Friday, May 22, 2015

The sound of water escaping from Mill dams

John Constable, Stratford Mill, c. 1820
Source: Wikimedia Commons (National Gallery)

Anglers often appear in the paintings of John Constable, who had gone fishing on the Stour in his youth.  In his 'micro-biography' Constable in Love (2009) Martin Gayford writes that 'angling was a perfect preparation for landscape-painting, which also involved sitting patiently in the countryside, trying to capture something.  By a river with a rod in his hand, an imaginative boy would absorb impressions - the reflections on water, the shadows beneath the willows, the smells, the sounds - while waiting for a bite.'  Constable wrote of a painting of a mill* by Jacob van Ruisdael, that he could 'all but see the ells [eels]' in its water. 'The most famous of all Constable's statements was sparked by the topic of fishing.  In 1821 the younger John Fisher wrote, mentioning that he had been up to his middle in a fine, deep New Forest river and as happy as a 'careless boy'.  He caught two pike and thought of John Constable.  In reply, Constable produced an amazing sequence of free sensory associations:'
"The sound of water escaping from Mill dams... Willows, Old rotten Banks, slimy posts, & brickwork. I love such things... As long as I do paint I shall never cease to paint such Places......"
In a similar vein, Constable exhibited the 'eye of a miller and relish of a connoisseur' in the way he praised another Ruisdael painting, Thatched-Roofed House with a Water Mill (Constable's father operated Dedham and Flatford mills).  The quotation of Constable's is also referred to by Andrew Motion in an article he wrote at the time of the RA's 2006 Ruisdael exhibition
'Constable's brother once said: "When I look at a mill painted by John, I see that it will go round, which is not always the case with those by other artists." It was a smart remark, and takes us to the heart of Constable's genius, where accuracy and authenticity generate a mighty emotional strength. This is what so pleased him about Ruisdael: we can hear it ... in his response to Thatched-Roofed House with a Water Mill. "It haunts my mind and clings to my heart," he told his friend Archdeacon Fisher, the very day he saw the painting, "and has stood between me & you while I am now talking to you. It is a watermill, not unlike Perne's Mill - a man & boy are cutting rushes in the running stream (in the 'tail water') - the whole so true clear & fresh - & as brisk as champagne - a shower has not long passed."'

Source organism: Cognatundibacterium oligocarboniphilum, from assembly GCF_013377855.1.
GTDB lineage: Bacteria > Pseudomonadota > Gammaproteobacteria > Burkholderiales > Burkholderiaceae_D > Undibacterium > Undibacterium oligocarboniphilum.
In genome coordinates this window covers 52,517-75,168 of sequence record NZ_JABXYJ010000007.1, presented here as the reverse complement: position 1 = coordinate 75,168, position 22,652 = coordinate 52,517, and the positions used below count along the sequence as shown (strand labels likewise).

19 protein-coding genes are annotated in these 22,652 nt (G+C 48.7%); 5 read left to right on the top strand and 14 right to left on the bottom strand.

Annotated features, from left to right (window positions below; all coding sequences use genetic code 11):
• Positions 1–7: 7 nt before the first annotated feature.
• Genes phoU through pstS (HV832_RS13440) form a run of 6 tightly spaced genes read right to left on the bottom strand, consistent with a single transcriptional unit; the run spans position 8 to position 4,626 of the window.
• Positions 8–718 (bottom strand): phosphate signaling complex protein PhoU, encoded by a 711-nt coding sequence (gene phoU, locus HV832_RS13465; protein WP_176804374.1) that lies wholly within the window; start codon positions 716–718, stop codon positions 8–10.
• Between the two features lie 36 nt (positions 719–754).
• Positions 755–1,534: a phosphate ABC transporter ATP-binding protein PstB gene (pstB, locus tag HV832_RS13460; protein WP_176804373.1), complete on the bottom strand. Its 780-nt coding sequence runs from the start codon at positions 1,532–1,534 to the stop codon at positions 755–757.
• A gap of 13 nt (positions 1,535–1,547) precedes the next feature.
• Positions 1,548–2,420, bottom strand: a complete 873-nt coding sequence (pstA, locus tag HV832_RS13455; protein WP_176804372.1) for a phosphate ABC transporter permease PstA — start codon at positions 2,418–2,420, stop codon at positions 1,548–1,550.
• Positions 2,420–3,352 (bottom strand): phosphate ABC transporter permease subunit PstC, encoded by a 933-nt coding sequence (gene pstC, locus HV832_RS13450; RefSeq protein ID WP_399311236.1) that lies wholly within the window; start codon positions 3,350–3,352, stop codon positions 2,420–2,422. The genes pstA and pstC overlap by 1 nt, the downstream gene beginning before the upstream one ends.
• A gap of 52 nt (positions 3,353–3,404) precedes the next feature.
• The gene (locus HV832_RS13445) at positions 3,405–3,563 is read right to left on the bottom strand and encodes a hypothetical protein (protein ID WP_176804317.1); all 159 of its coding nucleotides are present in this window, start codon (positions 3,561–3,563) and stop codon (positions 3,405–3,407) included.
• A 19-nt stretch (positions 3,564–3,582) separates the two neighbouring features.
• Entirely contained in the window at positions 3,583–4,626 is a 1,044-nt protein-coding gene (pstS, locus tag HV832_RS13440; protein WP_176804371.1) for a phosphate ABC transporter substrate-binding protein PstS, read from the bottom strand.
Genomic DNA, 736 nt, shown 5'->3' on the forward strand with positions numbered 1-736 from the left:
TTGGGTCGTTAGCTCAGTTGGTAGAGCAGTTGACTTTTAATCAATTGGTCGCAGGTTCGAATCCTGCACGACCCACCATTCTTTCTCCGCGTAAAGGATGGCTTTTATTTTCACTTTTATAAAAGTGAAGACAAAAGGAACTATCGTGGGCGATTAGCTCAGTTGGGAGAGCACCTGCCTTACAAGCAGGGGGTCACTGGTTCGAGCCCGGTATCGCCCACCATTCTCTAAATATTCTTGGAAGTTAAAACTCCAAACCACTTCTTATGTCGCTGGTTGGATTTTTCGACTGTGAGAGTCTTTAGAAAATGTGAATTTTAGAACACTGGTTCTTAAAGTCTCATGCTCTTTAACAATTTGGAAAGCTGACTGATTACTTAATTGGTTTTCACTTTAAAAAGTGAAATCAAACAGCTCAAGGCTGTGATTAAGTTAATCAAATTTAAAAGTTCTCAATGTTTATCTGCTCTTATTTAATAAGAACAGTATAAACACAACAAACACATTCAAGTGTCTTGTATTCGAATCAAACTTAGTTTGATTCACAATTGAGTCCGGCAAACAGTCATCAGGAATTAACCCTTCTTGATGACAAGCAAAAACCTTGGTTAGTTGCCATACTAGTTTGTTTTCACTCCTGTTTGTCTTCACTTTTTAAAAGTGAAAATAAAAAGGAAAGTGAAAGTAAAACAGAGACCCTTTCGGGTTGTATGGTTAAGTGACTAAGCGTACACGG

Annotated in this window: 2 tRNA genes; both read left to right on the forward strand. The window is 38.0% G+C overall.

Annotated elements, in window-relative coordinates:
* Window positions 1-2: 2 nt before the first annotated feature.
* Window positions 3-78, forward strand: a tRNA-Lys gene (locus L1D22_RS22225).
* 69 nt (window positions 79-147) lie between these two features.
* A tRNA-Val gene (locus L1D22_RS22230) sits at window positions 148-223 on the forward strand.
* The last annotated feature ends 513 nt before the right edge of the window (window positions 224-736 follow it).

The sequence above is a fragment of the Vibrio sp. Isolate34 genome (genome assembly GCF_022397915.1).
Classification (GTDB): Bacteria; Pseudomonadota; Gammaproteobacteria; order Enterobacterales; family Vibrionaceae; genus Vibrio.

Constable moves here from technical appreciation with specialised, poetic vocabulary ('tail water') to a simile that describes the painting's overall atmosphere in terms of a taste which, as Gayford says, 'brings with it a feeling: the exhilaration of sparkling wine.'

John Constable, Dedham Lock and Mill, 1820
Source: Wikimedia Commons (V&A)

* Gayford writes 'watermill' but Seymour Slive says that this refers to Evening Landscape: a Windmill by a Stream (Jacob Van Ruisdael: Windmills and Water Mills p12)

Tuesday, May 12, 2015

Wave Movements

Billboard poster advertising Mountains and Waves, Highbury, April 2015

We were at the Barbican on Sunday for the last concert in a weekend of new music entitled 'Mountains and Waves'.  The first half was a premiere of Wave Movements by Richard Reed Parry of Arcade Fire and Bryce Dessner of The National (see the clip embedded below).  This was 'composed directly to the actual rhythms of waves' and began with rising and falling sounds reminiscent of breakers arriving and departing.  It was pleasant enough but after a while I started hoping for more of the drama and beauty you hear in the great sea compositions (Debussy, Sibelius, Britten), or to hear something more surprising than swelling violins and the rumble of kettle drums.  The ending was rather surprising - Maddy Pryor, once of Steeleye Span, came on and sang what sounded like a sea-themed folk song (her voice was half drowned by the surging strings).  Having read that the performance would feature Hiroshi Sugimoto's Seascapes I had expected something quieter and more minimal.  Hung in a gallery setting, his images radiate silence and mystery, their skies empty, their grey seas stilled by the camera.  Perhaps we try too hard to project music on natural processes.  It was almost easier to sense 'wave movements' in the second part of the concert, listening to So Percussion perform Steve Reich's Drumming (1971)I could imagine something sounding like this inspired by the uneven phasing of waves striking a rocky coastline.  Drumming was composed under the influence of West African polyrhythms and Reich later recalled the impact of studying percussion in Accra with the Ghana Dance Ensemble: 'I was overwhelmed by their music, like being in front of a tidal wave.'

Friday, May 08, 2015

The Virgin and Child in a Landscape

 Jan Provoost, The Virgin and Child in a Landscape (detail), early 16th century